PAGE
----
January 24, 2011
ONE OF THE POINTS OF AN HSA...:
Reforming the Reform (ROSS DOUTHAT, 1/23/11, NY Times)
What Republicans need is a different kind of incremental approach, one that uses the strongest conservative critiques of the health care bill as a framework for a reform of the reform. If Obama is defeated in 2012, this framework could easily be adapted into a full scale repeal-and-replace effort. But in the event that he’s re-elected, it would offer a Republican Congress a blueprint for improving the law without doing away with it entirely.
Here are three such conservative critiques: first, that Obamacare entrenches the very model of health care financingthat drove costs sky-high to begin with — a model in which every insurance plan has to be comprehensive, every significant payment is made by a third party, and consumers have no idea what their treatments actually cost.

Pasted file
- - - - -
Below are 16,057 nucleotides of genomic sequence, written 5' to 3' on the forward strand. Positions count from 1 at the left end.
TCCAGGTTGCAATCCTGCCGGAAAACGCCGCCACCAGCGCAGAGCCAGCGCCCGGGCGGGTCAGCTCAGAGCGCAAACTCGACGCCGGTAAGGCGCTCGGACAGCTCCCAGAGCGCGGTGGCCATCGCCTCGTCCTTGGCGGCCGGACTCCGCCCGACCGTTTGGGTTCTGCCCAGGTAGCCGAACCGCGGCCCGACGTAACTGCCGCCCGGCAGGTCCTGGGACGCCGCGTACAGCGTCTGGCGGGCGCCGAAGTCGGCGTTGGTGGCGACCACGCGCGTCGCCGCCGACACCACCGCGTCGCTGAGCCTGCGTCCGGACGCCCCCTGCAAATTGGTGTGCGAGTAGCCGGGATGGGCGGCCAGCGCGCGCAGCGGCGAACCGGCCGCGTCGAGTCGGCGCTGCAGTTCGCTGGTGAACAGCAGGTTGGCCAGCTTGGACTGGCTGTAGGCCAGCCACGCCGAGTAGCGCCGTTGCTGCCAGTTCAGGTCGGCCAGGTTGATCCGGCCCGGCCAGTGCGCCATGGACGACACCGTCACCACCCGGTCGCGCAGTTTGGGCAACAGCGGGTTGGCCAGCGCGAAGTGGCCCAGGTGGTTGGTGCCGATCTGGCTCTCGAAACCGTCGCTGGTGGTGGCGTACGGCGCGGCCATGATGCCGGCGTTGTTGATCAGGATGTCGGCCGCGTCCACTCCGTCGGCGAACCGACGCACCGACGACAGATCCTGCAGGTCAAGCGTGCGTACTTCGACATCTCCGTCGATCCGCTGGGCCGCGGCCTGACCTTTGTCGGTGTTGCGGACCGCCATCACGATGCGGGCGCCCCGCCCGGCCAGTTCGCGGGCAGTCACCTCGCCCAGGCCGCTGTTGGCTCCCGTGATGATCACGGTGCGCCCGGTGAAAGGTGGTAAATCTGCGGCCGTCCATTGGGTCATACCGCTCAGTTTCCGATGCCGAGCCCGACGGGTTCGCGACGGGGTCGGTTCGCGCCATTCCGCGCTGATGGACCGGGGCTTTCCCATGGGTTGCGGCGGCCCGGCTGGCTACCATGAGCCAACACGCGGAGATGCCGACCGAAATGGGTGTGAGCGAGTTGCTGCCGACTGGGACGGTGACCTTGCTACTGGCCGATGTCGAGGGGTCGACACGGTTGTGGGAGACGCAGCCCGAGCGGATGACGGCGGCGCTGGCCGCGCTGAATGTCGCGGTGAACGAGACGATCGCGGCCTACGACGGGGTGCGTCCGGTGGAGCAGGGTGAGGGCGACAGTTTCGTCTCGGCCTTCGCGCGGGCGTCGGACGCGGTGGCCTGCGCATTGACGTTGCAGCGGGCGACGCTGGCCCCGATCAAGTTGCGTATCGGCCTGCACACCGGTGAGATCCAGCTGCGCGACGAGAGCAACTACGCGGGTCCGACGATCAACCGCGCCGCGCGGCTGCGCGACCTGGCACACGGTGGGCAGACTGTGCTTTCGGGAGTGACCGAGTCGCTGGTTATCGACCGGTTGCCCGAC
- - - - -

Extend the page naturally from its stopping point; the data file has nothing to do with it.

Second, the new subsidies for the uninsured are so expansive that they may encourage employers to stop offering insurance altogether, offloading their employees into the new health care exchanges and swiftly overwhelming the federal budget.
Third, the mandate to buy health insurance infringes on American liberties: never before has Washington required that private citizens purchase a particular product from a particular set of private companies.
To address the first problem, Republicans should work to deregulate the new health care exchanges, so that high-deductible, catastrophic coverage can be purchased as easily as comprehensive plans. To address the second, they should propose capping the subsidies for the uninsured, so that they don’t dramatically exceed the value of the existing tax subsidy for employer-provided insurance.
...is that because you're saving the money during the decades that you're healthy you'll be able to afford those dying years yourself. Posted by Orrin Judd at January 24, 2011 6:46 AM